The potential profit margin math: The onion accounts for the bulk of the food cost, at about 60 cents, followed by 37 cents of batter mix and 8 cents of oil estimated per serving. That brings the total food cost to $1.05. Gold Medal projects the price point for a blooming onion at $3.95 on the low end to $5.95 on the high end, though you might easily ask for more. That adds up to a potential profit of 73 to 82 percent.
Concession stand equipment needed: Gold Medal offers an onion blossom cutter specifically for these menu items. You'll also need some batter mix, which KaTom can provide you. To cook the onions, you will need either a countertop or floor-model commercial deep fryer.
With all the delicious food on your menu, you know your customers are going to get thirsty. While fountain drinks can fill that need easily, complementing them with fresh-squeezed lemonade can really supplement your earnings and provide incredible profit potential.
The potential profit margin math: You'll likely be able to get enough lemon juice for each serving out of about 25 cents' worth of lemon when you're buying in bulk. Be generous and throw in 5 cents of sugar, then fill the 8-cent cup with water and ice. You have 38 cents in it. With price points ranging from $2.50 to $4 and maybe higher, you're again looking at estimated profit percentages in the upper 80s to lower 90s.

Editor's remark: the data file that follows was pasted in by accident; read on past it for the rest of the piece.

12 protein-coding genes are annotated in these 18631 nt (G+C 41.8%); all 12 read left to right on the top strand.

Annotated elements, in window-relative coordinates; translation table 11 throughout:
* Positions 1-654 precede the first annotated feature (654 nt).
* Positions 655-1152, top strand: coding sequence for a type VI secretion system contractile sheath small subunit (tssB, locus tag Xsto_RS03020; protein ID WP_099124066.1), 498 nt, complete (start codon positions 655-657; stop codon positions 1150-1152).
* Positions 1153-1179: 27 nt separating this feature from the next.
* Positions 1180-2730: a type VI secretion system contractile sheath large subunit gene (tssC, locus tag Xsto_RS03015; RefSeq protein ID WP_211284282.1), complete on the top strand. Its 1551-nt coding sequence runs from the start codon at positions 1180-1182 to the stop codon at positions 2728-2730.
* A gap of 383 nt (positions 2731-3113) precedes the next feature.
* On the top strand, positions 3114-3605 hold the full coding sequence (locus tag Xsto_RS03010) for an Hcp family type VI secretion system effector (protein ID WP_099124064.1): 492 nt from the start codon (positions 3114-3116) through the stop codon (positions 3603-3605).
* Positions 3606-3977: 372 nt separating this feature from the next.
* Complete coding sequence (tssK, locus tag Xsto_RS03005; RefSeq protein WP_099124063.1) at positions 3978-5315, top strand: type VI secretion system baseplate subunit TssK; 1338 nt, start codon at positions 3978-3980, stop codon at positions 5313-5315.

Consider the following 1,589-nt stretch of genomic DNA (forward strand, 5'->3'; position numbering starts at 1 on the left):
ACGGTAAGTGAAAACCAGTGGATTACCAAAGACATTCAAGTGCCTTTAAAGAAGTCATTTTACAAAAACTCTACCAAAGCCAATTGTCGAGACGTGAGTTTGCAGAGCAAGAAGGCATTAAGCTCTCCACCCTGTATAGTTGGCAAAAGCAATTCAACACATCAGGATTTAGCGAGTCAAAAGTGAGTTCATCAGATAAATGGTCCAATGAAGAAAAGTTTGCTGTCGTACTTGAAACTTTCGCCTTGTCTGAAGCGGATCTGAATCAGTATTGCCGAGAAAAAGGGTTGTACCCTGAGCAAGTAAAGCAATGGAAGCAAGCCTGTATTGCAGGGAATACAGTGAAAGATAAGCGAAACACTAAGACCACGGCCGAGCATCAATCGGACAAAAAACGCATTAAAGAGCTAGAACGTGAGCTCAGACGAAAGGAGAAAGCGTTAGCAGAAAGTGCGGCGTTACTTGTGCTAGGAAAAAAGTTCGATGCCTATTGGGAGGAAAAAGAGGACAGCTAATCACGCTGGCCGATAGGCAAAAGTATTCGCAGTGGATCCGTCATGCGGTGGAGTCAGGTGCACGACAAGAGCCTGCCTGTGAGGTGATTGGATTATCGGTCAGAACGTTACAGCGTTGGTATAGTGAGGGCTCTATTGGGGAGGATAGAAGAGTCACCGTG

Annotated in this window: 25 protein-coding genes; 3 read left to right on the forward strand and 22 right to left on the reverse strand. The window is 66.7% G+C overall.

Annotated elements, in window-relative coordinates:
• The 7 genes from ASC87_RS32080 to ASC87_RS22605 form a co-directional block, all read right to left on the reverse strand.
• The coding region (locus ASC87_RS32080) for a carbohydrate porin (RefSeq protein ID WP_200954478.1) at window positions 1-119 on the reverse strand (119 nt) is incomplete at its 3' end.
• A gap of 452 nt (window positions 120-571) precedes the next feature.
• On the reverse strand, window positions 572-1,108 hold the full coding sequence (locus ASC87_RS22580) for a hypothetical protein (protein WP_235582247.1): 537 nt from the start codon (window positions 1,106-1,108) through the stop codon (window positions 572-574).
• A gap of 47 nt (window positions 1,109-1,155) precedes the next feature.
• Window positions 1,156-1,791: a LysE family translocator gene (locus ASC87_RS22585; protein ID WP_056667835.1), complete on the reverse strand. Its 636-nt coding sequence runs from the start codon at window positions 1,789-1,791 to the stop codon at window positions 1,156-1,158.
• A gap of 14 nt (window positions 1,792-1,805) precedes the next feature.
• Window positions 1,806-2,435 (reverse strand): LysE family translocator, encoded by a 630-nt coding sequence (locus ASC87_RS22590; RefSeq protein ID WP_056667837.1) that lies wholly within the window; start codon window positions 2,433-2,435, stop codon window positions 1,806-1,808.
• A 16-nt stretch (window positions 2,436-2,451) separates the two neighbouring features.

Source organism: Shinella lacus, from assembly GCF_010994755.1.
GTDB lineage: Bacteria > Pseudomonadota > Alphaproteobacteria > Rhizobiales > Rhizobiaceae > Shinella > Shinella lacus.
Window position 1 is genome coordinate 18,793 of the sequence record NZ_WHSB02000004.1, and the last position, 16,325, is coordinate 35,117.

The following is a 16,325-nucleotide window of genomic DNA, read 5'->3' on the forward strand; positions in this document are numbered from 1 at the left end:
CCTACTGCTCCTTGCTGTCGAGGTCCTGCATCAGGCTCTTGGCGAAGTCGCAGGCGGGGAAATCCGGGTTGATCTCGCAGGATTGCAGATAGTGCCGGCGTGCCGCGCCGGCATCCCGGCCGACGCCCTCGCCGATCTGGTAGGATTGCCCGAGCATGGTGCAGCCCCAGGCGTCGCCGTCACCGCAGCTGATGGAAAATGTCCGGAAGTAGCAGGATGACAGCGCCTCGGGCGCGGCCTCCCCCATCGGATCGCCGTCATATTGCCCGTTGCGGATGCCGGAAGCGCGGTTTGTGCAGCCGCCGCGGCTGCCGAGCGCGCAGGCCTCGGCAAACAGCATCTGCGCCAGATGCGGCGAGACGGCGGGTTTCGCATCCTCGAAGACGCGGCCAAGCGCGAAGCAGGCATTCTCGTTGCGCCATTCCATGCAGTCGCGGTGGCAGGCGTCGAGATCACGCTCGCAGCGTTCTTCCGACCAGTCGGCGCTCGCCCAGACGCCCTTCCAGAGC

Concession stand equipment needed: You'll need a lemon squeezer and some cups. Except for the makings of the drink - things like lemons, sugar, ice, and water - that's pretty much it. Find the supplies in our lemonade equipment category.
KaTom also has all the accessories you need to stock your concession stand. Check the concession trays and cups category for the serving items you need, including food trays, cups, and drink carriers. We offer stations for both dispensed condiments and packaged condiments. We also have the cleaning equipment you need to keep your concession stand sparkling and sanitary.
Get the Best Concession Equipment from KaTom
If you're ready to start stocking your concession stand, replacing equipment in an established one, or just need some assistance making the right buying choices, you can rely on KaTom. Contact one of our helpful customer service representatives at 1-800-541-8683 or firstname.lastname@example.org.